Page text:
2 September 2009 – Gardener wrongly accused of assault is lucky to be a free man, writes Jeremy Gordin.
If it had not been for a concerned employer and a committed attorney, Pedro Maboya, 35, would have been jailed for six months in Johannesburg’s notorious Diepkloof Prison for a crime he did not commit.
If he had survived that period in Sun City – he is a Mozambican – the mild-mannered and smiling gardener would have been deported to Mozambique, although he has a common law South African wife, Sophie, and a six-year-old daughter, Orlinda.
Maboya’s troubles began four years ago after he left his squatter camp shack to stay and work at a townhouse complex in Northwold, Johannesburg. A vacancy had existed for a gardener at the complex and Maboya had joined the group of gardeners already working there. But it was no secret that the group felt a foreigner had taken a job that a South African could have had.
One night the group held a “party” at which much beer was consumed. There was a small fight – during which Maboya claims he was attacked for xenophobic reasons and defended himself. But he then went to his room to sleep.
In the early hours of the next morning, however, one of the gardeners was found severely beaten, his face having been badly lacerated with an iron bar. Maboya was arrested but released after he explained that he had been sleeping when the crime was committed and that his wife could attest to this. The police also accepted that the injured gardener had been assaulted in the early hours of the morning in a notorious “park” outside the complex.
Maboya was, however, then re-arrested by a police officer related to the injured gardener – a policeman from outside the Northwold jurisdiction – and held in custody for one night.
Caroline Macdonald, who lives in the complex, intervened, hiring the services of attorney Ashley Slamat, and paid bail for Maboya, who had been charged with assault with intent to do grievous bodily harm.
“I won’t bore you with the various appearances – there were many – and the change of venue, from the Randburg court to the Wynberg courts and so on and so forth,” said Slamat. ”It was a mess-around that went on and on for weeks. What I can tell you is that the State’s case was weak, especially forensically – for one example, the victim had been very badly assaulted yet there was no blood on Maboya’s clothes.”
Slamat assumed that the worst that would happen to Maboya was a fine – and Macdonald’s family started “putting together” some money for him.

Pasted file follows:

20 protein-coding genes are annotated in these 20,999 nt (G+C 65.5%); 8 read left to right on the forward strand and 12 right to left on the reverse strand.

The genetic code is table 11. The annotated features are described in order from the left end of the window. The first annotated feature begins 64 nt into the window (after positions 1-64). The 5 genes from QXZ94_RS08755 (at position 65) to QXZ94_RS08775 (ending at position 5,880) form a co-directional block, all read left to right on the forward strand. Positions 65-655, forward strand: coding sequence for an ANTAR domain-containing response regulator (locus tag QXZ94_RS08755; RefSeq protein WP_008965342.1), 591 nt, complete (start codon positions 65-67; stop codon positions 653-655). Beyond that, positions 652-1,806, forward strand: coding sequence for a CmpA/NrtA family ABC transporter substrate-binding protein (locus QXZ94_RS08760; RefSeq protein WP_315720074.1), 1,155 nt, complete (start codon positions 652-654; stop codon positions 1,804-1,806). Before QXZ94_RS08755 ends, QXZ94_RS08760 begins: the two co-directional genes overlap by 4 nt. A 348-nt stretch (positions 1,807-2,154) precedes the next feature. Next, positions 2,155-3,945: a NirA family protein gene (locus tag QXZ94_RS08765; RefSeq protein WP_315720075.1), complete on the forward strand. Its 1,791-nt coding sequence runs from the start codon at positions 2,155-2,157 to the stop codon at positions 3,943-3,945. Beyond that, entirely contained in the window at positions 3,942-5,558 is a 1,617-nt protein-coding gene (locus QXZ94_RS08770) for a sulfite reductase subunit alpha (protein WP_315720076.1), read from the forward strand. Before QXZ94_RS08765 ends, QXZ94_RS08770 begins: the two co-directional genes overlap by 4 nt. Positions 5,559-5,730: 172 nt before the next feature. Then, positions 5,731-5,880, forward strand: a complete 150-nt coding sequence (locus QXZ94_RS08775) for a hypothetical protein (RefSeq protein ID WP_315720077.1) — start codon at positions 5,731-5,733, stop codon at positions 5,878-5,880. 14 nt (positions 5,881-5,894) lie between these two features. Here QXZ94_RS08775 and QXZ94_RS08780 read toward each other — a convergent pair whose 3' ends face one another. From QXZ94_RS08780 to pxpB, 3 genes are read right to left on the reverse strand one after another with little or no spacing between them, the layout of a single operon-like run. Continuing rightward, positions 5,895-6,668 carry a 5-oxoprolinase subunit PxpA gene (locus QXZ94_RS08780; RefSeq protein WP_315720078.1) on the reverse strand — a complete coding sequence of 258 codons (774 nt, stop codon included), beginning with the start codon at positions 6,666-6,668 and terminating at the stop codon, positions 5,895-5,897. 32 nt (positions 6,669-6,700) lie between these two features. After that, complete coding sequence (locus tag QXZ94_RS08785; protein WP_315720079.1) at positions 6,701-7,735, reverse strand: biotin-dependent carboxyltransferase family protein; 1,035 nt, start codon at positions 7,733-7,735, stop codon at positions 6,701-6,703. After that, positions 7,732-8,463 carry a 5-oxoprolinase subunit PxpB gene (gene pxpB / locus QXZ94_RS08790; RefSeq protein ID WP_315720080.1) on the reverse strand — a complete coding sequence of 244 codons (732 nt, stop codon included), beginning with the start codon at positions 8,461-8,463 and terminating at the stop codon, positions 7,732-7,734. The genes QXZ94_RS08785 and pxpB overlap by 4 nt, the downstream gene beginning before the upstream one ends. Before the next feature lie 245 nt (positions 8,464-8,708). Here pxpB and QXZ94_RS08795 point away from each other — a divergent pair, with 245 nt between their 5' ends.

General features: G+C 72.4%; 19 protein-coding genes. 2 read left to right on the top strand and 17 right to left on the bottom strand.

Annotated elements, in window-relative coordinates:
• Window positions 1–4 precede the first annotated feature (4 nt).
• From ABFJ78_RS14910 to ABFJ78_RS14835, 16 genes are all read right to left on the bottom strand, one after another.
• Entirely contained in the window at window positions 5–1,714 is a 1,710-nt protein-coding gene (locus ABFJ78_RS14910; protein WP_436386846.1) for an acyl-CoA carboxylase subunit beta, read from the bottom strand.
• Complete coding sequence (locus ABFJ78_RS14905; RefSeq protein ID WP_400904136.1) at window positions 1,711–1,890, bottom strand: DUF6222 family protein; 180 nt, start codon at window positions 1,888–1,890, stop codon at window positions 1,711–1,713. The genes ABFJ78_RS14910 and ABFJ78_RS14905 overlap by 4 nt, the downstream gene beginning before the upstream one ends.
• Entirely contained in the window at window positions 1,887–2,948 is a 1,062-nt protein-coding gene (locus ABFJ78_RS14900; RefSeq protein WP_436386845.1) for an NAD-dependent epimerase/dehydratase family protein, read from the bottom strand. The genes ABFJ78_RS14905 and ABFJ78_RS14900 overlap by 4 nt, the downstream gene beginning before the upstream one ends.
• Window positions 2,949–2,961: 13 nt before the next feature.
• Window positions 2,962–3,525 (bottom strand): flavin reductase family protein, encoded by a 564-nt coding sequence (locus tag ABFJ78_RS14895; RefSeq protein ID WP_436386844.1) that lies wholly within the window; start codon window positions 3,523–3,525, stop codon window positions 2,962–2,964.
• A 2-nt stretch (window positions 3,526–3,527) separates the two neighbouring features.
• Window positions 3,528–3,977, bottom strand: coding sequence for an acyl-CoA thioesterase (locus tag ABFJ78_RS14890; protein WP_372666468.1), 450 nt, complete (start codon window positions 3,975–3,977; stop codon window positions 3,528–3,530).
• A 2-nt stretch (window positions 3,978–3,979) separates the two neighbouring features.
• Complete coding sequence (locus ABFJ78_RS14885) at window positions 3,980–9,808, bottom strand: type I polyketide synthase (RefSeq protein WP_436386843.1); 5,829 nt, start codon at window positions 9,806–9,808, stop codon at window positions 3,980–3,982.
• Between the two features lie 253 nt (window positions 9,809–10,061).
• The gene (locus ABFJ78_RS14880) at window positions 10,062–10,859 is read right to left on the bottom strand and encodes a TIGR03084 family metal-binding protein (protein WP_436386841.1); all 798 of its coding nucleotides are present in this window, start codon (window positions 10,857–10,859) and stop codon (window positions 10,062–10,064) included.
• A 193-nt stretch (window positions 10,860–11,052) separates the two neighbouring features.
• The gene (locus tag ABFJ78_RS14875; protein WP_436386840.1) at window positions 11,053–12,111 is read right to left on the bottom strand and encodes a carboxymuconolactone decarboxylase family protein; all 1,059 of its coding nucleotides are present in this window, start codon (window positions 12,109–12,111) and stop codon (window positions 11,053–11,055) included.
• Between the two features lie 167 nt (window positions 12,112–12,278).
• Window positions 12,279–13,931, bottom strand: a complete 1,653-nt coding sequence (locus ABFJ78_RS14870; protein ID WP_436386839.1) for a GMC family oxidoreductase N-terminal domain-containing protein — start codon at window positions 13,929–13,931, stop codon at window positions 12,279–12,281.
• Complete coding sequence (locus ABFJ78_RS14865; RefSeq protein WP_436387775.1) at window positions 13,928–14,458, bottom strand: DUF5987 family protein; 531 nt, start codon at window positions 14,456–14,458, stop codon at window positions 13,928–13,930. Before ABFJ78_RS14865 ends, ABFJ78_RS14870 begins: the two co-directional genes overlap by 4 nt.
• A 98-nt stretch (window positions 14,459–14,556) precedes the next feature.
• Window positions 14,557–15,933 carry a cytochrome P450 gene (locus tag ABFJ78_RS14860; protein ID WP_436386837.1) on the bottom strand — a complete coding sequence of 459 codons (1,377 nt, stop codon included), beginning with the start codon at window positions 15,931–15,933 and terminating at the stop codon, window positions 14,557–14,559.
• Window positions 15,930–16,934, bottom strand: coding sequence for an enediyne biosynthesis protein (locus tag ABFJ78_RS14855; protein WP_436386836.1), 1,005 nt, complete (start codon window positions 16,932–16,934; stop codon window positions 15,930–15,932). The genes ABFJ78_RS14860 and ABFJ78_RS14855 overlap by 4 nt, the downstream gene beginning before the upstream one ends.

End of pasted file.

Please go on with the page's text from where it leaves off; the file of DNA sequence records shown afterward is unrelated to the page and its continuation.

But the regional magistrate found Maboya guilty of assault GBH and, although he was a first offender, sentenced him to six months’ jail with no option of a fine. ” I was gob-smacked,” said Macdonald. “The magistrate said he had shown no remorse ‘for his crime’. No remorse! The man can hardly speak English – and spoke even less then. ”How was he supposed to show remorse for something he hadn’t even done – and in a foreign language?”
Slamat said: “I’m sorry to say that there is a tendency among magistrates, especially given the crime statistics in this country, to punish mercilessly, even first-time offenders. I’m afraid also that xenophobia is not confined to black people. ”
“Anyway, obviously we went on appeal – and, of course, if Caroline Macdonald had not gone with it, Pedro would have simply gone to jail and then been deported. He had neither resources nor any idea what to do. And, if not for Caroline and her family, I would not have been around, so …”
When Maboya’s case finally reached the Gauteng High Court, a two-judge bench dismissed his conviction in about 20 minutes. But Maboya did have to spend a weekend at Sun City – before Slamat could bring a bail application pending the appeal – and he said it was “terrifying”.
“It was not nice to be a prisoner there,” he said on Thursday night.
“The scary thing,” said Slamat, “is to think what would have happened if not for Caroline and her family. It’s implicit in our constitution and legal system that your legal representative, who is provided by the state if you are poor, is competent. But I am afraid that is not necessarily true in South Africa.
“Second, Pedro’s case is just one of a 100 cases like his that happen almost every day – and those people, who might often be wrongfully convicted, are simply sent to jail. That is not how the system is supposed to work.”
Jeremy Gordin is director of the Justice Project of Wits Journalism. The project investigates the plight of those unfairly/unjustly locked up in South Africa’s prisons. The project can be contacted by e-mailing firstname.lastname@example.org